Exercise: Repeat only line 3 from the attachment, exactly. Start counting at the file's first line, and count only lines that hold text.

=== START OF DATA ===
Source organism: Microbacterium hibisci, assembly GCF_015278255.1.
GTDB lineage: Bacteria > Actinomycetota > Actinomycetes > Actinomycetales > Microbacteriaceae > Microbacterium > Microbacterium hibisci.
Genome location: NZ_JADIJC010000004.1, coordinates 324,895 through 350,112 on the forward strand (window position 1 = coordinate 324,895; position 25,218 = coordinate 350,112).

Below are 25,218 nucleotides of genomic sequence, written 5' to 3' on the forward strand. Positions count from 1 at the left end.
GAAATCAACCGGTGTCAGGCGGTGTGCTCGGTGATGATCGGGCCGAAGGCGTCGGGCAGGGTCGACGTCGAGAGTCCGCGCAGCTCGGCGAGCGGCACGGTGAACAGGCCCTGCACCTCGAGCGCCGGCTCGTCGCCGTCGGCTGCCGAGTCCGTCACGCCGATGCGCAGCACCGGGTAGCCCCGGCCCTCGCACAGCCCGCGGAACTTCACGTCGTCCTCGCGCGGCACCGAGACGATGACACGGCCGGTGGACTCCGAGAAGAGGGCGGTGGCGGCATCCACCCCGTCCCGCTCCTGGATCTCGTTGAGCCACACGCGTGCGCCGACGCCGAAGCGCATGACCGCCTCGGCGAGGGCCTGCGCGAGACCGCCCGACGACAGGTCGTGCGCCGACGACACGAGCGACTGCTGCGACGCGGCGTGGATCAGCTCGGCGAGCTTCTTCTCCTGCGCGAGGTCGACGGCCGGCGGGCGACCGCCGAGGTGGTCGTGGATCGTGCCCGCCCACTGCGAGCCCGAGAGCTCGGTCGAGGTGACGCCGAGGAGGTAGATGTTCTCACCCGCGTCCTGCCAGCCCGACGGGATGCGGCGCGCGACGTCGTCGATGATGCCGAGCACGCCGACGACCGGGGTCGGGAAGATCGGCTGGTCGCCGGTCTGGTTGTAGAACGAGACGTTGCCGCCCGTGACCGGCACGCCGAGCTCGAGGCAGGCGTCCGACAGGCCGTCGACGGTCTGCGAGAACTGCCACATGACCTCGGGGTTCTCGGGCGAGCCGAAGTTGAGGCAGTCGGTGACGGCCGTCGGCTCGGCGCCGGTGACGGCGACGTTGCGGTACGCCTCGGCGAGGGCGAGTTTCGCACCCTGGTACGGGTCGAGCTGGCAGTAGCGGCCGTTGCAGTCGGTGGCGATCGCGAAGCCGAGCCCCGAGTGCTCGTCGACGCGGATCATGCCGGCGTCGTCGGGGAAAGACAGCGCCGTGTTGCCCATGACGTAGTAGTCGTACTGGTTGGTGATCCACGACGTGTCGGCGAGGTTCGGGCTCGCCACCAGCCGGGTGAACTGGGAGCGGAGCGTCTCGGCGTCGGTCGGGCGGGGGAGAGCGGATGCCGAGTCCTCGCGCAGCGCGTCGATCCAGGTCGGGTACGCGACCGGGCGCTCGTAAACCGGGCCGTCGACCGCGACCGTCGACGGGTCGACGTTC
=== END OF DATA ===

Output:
Genome location: NZ_JADIJC010000004.1, coordinates 324,895 through 350,112 on the forward strand (window position 1 = coordinate 324,895; position 25,218 = coordinate 350,112).